By Jason Holland, SeafoodSource contributing editor reporting from London
Published on 27 January, 2013
As a product, tilapia ticks many boxes. It is available in large volumes; it’s mild in flavor and easy to cook; it freezes and defrosts well; and it’s very affordable. From a production perspective, the fish is sustainably farmed using little, if any, marine feeds; and it’s a very fast growing and resilient species.
While these characteristics have undoubtedly contributed to tilapia earning the No. 4 spot on the National Fisheries Institute’s (NFI) top 10 list of the most consumed seafood species in the United States, across the pond the same fish has had nowhere near the same measure of success. The figures don’t lie — the EU imported 20,700 metric tons (MT) of tilapia products in 2011, while U.S. imports topped 192,000 MT and the gap is forecast to be much wider when the 2012 statistics are published.
There are two weighty reasons why tilapia hasn’t triumphed in Europe thus far. Firstly, it’s significantly more expensive than pangasius; and secondly, a lot of the tilapia that has found its way into the market in the last 10 years has been of poor quality, which has tarnished the fish’s reputation.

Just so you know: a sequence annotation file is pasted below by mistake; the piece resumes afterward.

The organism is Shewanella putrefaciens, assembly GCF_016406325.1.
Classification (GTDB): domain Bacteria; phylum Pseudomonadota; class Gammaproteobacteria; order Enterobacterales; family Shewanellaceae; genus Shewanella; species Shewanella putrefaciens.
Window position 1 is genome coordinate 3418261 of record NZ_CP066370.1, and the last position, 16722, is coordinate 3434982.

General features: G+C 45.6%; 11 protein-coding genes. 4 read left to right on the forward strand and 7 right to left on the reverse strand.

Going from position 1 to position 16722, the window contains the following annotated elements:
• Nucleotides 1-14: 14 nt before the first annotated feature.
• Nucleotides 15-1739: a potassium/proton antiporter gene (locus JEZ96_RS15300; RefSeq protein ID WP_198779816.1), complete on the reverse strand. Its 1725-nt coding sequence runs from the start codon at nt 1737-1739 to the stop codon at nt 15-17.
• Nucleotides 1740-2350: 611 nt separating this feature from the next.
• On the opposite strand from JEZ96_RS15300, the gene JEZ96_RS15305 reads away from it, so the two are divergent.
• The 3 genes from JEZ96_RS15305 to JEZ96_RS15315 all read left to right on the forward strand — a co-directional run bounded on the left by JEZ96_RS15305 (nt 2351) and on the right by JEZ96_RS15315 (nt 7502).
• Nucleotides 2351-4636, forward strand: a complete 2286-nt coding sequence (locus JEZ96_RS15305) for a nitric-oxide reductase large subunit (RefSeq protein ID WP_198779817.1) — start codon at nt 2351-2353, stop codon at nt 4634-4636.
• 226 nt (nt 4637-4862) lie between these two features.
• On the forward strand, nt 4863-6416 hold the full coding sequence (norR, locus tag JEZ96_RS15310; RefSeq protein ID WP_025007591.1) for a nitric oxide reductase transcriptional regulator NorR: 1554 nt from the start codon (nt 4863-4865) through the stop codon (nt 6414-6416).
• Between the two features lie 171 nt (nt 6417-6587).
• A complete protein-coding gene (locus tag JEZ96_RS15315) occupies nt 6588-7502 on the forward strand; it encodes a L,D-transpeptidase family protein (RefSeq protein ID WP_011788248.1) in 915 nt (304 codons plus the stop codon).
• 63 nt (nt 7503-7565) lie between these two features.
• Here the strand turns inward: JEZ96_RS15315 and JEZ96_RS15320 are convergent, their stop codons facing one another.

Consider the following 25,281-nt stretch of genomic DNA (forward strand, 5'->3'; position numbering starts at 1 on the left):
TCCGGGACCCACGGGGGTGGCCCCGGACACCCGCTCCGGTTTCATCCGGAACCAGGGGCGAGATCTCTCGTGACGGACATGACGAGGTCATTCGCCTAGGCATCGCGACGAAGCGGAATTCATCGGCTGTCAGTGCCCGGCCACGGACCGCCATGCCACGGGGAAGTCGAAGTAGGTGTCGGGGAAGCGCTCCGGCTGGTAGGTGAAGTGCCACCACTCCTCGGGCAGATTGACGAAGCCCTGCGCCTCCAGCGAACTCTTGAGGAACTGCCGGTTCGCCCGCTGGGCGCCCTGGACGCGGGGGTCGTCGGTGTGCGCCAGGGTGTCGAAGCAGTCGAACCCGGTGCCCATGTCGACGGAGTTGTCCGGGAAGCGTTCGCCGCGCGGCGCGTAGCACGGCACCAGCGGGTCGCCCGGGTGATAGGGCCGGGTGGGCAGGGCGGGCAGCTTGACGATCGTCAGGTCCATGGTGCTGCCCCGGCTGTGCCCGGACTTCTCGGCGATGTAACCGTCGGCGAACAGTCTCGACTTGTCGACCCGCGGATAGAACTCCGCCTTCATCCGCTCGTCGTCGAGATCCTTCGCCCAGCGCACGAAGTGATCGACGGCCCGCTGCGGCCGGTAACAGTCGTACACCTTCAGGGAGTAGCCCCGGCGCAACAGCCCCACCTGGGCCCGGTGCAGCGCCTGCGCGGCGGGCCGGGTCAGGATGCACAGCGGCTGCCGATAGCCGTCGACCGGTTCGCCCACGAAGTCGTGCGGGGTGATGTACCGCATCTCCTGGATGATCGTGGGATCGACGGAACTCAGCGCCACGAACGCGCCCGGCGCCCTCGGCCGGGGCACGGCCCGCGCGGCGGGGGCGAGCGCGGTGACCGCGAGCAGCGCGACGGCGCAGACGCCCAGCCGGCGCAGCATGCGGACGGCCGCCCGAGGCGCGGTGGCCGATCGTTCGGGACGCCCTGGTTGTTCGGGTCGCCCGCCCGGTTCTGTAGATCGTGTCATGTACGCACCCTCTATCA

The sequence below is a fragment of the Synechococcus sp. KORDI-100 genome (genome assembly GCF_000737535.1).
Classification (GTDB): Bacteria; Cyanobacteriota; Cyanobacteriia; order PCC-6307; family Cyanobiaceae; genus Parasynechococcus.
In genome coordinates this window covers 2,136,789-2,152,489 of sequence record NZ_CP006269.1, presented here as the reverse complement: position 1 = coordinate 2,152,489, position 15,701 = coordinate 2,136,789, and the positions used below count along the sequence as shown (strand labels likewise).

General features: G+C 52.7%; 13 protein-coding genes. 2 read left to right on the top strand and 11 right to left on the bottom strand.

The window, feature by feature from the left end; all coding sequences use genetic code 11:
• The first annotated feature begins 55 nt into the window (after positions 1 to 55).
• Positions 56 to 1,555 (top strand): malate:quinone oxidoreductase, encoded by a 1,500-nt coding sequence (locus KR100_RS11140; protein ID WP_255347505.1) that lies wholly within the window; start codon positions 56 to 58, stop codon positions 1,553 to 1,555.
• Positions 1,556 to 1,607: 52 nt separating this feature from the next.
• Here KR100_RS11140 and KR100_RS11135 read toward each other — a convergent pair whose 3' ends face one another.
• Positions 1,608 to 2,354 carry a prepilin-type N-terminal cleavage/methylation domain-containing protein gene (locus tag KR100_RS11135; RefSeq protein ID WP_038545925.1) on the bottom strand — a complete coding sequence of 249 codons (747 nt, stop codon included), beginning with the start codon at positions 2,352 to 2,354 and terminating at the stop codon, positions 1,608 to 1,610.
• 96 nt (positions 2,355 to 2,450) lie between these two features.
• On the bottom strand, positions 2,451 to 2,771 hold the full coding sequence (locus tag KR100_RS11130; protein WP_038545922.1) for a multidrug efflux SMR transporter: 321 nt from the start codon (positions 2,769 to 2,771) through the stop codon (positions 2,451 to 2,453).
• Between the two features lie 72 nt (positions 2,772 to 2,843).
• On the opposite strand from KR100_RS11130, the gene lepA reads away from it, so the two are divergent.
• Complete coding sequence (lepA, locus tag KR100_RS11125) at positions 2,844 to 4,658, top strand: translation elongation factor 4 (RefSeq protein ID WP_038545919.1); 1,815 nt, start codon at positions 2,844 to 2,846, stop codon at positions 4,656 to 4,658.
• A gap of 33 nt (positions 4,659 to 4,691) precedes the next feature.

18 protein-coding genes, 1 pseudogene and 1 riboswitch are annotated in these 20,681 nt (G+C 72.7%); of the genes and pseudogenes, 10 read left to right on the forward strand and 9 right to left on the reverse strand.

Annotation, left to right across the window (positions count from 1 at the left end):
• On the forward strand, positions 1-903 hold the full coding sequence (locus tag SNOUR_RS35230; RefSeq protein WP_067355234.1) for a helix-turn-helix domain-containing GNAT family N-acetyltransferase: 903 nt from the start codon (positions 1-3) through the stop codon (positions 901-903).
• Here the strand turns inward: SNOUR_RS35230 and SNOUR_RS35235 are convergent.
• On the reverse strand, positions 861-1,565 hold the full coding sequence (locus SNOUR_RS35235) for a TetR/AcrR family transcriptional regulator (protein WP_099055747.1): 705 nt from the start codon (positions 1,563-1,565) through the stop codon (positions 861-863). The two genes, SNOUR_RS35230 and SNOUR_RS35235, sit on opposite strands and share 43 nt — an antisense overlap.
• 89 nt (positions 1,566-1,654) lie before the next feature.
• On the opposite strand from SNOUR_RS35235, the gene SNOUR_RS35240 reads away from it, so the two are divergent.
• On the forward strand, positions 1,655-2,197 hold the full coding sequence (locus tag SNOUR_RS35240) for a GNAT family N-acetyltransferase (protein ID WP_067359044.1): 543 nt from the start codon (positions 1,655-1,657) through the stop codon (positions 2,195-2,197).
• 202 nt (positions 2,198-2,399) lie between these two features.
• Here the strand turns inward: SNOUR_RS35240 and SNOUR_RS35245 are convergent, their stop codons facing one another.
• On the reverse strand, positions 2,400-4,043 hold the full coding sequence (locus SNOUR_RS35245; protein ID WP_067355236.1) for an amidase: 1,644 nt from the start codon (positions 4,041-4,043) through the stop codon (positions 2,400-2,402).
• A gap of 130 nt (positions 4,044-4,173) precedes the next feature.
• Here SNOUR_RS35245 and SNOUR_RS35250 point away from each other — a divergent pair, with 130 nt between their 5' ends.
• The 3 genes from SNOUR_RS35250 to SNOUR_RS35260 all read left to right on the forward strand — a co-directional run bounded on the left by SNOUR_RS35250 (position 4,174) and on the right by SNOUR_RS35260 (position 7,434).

“Most of the product was from China and 90 percent of that fish is horrible. It looks horrible and it tastes horrible. That has done a lot of damage,” says Rudi Lamprecht, founder of tilapia producer Regal Springs, which operates farms in Central and South America.
“Also, the European market is about price, price and price. Pangasius has been extremely successful due to its price. And the nice pangasius is paper-white and very attractive looking.”
Swiss entrepreneur Lamprecht started Regal Springs in 1988 and today the group produces around 100,000 MT of live-weight equivalent tilapia per year. It exports about 1,200 MT of frozen and 750 MT of fresh tilapia to the United States each month, but ships just 250 MT to Europe.